The Kondratiev wave functions in Mandel’s analysis as a sub-bass frequency to the normal rhythms of capital’s cyclical crises. Furthermore, this extremely low frequency waveform arises out of capital’s own engagement with new technology in the form of fixed capital:
Each of these long periods can be subdivided into two parts: an initial phase, in which the technology actually undergoes a revolution […] This phase is distinguished by an increased rate of profit, accelerated accumulation, accelerated growth […] followed by a second, in which the actual transformation in productive technology has already taken place […] It is now a matter of getting the means of production made in these new production sites generally adopted in all branches of industry and economy.
Mandel, following Kondratiev’s work in the first half of the twentieth century, suggests that each long wave of capital accumulation is contemporaneous with the universal dominance of a particular technological form – the steam engine of the late Eighteenth and Nineteenth centuries, the incorporation of electronics into production methods in the early twentieth century, and the emergence of nuclear technologies in the second half of the twentieth century. The immense amount of fixed capital invested in these technological forms, once they become universalised, can only increase the rate of production quantitatively rather than revolutionising the modes of production themselves as they did previously. Hence, the rate of profit is forced into long period of gradual deceleration:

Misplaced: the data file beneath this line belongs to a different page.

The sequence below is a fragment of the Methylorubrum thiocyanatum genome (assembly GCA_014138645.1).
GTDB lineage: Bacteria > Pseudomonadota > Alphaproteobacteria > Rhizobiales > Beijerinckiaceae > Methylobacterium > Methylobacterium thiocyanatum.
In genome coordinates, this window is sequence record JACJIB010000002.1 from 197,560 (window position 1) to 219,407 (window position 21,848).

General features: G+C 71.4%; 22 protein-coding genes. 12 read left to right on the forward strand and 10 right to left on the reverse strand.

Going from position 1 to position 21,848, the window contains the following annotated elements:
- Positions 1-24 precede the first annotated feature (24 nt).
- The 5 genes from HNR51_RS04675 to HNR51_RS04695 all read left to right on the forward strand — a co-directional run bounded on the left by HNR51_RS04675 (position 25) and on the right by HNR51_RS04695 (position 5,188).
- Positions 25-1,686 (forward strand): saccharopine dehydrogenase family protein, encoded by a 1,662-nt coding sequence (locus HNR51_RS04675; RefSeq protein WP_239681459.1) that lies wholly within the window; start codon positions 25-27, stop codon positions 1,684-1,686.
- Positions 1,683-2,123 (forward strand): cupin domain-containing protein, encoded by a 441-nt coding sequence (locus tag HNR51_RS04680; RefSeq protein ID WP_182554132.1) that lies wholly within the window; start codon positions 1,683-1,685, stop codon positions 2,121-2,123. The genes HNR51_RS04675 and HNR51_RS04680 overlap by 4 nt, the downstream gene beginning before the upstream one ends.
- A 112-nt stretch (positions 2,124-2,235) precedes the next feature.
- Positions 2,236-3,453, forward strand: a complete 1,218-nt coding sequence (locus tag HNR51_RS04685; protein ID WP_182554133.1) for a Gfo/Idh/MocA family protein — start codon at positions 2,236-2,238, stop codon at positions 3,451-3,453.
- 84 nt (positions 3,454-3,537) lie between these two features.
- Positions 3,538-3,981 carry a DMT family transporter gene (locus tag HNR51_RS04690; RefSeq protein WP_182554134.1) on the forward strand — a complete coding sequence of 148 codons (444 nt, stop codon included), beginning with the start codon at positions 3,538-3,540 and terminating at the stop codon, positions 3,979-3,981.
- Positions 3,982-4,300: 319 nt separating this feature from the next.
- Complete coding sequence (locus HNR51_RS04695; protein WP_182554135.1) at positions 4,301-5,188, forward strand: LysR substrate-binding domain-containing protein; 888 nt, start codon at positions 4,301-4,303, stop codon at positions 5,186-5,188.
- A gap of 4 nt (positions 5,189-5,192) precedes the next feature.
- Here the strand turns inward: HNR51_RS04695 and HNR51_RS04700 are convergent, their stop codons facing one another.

The force that determined the sudden extension by leaps and bounds of capital accumulation in [the earlier technological form] thus falls away, and accordingly this phase becomes one of retreating profits, gradually decelerating accumulation, decelerating economic growth, gradually increasing difficulties in the valorization of the total accumulated capital, and particularly of new additionally accumulated capital, and the gradual, self-reproducing increase in capital being laid idle.